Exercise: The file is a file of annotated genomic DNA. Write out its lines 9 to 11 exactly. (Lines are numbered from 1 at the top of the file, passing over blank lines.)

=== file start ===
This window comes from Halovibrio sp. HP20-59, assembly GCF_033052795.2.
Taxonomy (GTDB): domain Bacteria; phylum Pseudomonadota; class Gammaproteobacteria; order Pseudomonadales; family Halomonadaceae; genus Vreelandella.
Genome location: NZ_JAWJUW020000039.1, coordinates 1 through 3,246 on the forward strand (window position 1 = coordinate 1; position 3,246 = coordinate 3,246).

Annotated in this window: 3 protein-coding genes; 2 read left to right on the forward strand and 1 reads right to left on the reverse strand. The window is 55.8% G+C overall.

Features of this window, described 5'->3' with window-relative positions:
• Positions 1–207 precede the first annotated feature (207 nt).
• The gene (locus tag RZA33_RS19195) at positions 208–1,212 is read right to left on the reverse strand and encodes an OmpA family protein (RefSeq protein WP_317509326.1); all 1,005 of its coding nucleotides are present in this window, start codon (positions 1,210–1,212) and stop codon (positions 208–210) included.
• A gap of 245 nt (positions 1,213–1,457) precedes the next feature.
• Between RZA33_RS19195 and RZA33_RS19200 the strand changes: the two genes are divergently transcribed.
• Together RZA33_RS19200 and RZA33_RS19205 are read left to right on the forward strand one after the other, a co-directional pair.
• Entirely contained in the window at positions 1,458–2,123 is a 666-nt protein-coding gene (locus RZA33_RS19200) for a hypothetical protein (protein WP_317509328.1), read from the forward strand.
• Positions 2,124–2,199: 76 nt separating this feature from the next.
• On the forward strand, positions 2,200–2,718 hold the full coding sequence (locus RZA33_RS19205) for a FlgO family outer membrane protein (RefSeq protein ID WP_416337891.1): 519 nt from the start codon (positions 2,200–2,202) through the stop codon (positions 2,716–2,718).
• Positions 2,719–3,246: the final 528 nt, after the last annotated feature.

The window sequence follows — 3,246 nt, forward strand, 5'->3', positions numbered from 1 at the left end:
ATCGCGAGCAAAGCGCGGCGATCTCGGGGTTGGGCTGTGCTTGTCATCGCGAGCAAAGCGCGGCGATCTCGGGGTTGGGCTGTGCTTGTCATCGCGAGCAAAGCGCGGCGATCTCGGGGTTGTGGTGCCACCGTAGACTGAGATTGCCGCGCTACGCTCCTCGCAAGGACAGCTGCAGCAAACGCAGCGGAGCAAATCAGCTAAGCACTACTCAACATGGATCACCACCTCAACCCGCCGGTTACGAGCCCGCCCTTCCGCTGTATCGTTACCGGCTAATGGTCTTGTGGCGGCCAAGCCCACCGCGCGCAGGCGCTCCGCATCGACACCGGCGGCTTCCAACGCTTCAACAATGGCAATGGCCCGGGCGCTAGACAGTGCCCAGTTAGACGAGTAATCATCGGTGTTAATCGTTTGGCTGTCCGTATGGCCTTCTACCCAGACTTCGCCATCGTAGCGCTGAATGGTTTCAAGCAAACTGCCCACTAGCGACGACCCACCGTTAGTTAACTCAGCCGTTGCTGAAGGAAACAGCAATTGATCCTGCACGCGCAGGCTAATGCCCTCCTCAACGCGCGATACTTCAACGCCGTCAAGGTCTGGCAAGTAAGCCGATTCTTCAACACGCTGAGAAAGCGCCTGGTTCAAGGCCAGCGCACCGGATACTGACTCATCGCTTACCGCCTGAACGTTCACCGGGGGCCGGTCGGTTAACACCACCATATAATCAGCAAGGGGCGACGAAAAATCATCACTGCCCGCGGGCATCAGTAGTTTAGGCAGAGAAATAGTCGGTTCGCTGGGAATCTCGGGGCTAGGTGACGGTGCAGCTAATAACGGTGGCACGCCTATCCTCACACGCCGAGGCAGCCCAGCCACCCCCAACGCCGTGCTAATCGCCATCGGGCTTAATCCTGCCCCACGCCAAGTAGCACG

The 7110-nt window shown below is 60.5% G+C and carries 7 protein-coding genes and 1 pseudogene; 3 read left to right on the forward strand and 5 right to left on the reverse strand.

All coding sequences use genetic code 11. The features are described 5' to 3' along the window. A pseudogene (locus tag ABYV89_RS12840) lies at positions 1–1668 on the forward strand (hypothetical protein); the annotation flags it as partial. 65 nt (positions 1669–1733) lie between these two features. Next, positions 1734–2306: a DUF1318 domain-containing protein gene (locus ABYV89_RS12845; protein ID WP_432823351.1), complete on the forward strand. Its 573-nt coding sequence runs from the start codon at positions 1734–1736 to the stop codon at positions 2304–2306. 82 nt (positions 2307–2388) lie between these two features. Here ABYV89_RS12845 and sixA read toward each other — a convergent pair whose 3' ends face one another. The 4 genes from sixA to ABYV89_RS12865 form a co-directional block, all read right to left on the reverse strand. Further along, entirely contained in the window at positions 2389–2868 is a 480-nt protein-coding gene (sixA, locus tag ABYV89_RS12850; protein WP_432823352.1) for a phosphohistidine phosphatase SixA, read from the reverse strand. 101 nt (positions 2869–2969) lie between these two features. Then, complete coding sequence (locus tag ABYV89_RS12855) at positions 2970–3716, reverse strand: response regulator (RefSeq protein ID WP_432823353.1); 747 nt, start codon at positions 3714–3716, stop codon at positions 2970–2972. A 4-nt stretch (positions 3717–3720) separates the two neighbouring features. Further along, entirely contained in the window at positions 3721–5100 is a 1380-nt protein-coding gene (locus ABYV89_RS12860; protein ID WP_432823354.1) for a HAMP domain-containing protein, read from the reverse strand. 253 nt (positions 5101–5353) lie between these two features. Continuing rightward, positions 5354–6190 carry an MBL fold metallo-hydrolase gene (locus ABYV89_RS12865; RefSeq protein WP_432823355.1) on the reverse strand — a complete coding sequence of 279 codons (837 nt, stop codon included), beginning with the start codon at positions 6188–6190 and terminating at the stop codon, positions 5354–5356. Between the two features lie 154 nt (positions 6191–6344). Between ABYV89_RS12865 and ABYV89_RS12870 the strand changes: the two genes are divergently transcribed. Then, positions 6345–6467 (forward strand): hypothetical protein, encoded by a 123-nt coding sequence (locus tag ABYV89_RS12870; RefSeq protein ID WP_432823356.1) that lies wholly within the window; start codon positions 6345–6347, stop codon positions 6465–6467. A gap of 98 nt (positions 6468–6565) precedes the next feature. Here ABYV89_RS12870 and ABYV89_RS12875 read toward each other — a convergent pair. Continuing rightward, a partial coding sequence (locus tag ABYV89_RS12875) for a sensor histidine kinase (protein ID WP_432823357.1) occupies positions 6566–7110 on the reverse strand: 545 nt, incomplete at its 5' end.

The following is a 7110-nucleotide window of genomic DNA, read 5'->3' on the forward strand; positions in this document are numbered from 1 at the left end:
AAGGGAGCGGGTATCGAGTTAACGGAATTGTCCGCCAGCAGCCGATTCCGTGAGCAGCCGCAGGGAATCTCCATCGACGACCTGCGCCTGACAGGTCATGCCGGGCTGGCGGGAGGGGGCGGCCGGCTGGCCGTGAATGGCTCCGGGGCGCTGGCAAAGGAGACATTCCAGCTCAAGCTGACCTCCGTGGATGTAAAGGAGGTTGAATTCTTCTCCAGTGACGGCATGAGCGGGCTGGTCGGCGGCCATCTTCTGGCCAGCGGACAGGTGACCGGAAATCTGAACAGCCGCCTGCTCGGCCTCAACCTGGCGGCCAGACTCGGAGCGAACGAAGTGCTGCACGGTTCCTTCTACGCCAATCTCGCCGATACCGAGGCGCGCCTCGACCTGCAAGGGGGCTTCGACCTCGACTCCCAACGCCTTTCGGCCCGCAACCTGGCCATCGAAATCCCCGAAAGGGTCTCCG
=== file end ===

• Between RZA33_RS19195 and RZA33_RS19200 the strand changes: the two genes are divergently transcribed.
• Together RZA33_RS19200 and RZA33_RS19205 are read left to right on the forward strand one after the other, a co-directional pair.
• Entirely contained in the window at positions 1,458–2,123 is a 666-nt protein-coding gene (locus RZA33_RS19200) for a hypothetical protein (protein WP_317509328.1), read from the forward strand.